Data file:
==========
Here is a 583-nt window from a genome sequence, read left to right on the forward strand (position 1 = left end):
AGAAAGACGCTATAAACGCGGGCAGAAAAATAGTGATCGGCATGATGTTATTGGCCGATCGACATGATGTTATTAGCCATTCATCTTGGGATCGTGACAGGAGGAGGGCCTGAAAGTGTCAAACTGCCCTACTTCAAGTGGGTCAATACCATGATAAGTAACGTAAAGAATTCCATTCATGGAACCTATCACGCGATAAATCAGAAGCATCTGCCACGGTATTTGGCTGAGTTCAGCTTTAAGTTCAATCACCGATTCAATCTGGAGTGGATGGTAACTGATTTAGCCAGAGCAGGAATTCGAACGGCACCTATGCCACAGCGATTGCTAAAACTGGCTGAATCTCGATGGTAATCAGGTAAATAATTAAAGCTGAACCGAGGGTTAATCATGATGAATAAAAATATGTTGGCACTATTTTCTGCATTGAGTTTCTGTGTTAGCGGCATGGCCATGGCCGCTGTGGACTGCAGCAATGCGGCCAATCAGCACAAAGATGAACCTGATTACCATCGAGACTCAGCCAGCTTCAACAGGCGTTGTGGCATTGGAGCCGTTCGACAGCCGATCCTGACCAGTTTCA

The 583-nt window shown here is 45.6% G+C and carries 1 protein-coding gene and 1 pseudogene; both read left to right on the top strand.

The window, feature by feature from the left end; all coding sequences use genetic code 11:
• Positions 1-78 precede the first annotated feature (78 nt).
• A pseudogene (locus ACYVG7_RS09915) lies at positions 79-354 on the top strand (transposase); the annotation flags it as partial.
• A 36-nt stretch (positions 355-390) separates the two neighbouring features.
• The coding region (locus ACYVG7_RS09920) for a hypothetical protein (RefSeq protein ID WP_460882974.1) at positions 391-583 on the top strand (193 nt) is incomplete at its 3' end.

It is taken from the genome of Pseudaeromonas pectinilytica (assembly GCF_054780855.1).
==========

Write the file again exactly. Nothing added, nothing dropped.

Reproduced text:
Here is a 583-nt window from a genome sequence, read left to right on the forward strand (position 1 = left end):
AGAAAGACGCTATAAACGCGGGCAGAAAAATAGTGATCGGCATGATGTTATTGGCCGATCGACATGATGTTATTAGCCATTCATCTTGGGATCGTGACAGGAGGAGGGCCTGAAAGTGTCAAACTGCCCTACTTCAAGTGGGTCAATACCATGATAAGTAACGTAAAGAATTCCATTCATGGAACCTATCACGCGATAAATCAGAAGCATCTGCCACGGTATTTGGCTGAGTTCAGCTTTAAGTTCAATCACCGATTCAATCTGGAGTGGATGGTAACTGATTTAGCCAGAGCAGGAATTCGAACGGCACCTATGCCACAGCGATTGCTAAAACTGGCTGAATCTCGATGGTAATCAGGTAAATAATTAAAGCTGAACCGAGGGTTAATCATGATGAATAAAAATATGTTGGCACTATTTTCTGCATTGAGTTTCTGTGTTAGCGGCATGGCCATGGCCGCTGTGGACTGCAGCAATGCGGCCAATCAGCACAAAGATGAACCTGATTACCATCGAGACTCAGCCAGCTTCAACAGGCGTTGTGGCATTGGAGCCGTTCGACAGCCGATCCTGACCAGTTTCA

The 583-nt window shown here is 45.6% G+C and carries 1 protein-coding gene and 1 pseudogene; both read left to right on the top strand.

The window, feature by feature from the left end; all coding sequences use genetic code 11:
• Positions 1-78 precede the first annotated feature (78 nt).
• A pseudogene (locus ACYVG7_RS09915) lies at positions 79-354 on the top strand (transposase); the annotation flags it as partial.
• A 36-nt stretch (positions 355-390) separates the two neighbouring features.
• The coding region (locus ACYVG7_RS09920) for a hypothetical protein (RefSeq protein ID WP_460882974.1) at positions 391-583 on the top strand (193 nt) is incomplete at its 3' end.

It is taken from the genome of Pseudaeromonas pectinilytica (assembly GCF_054780855.1).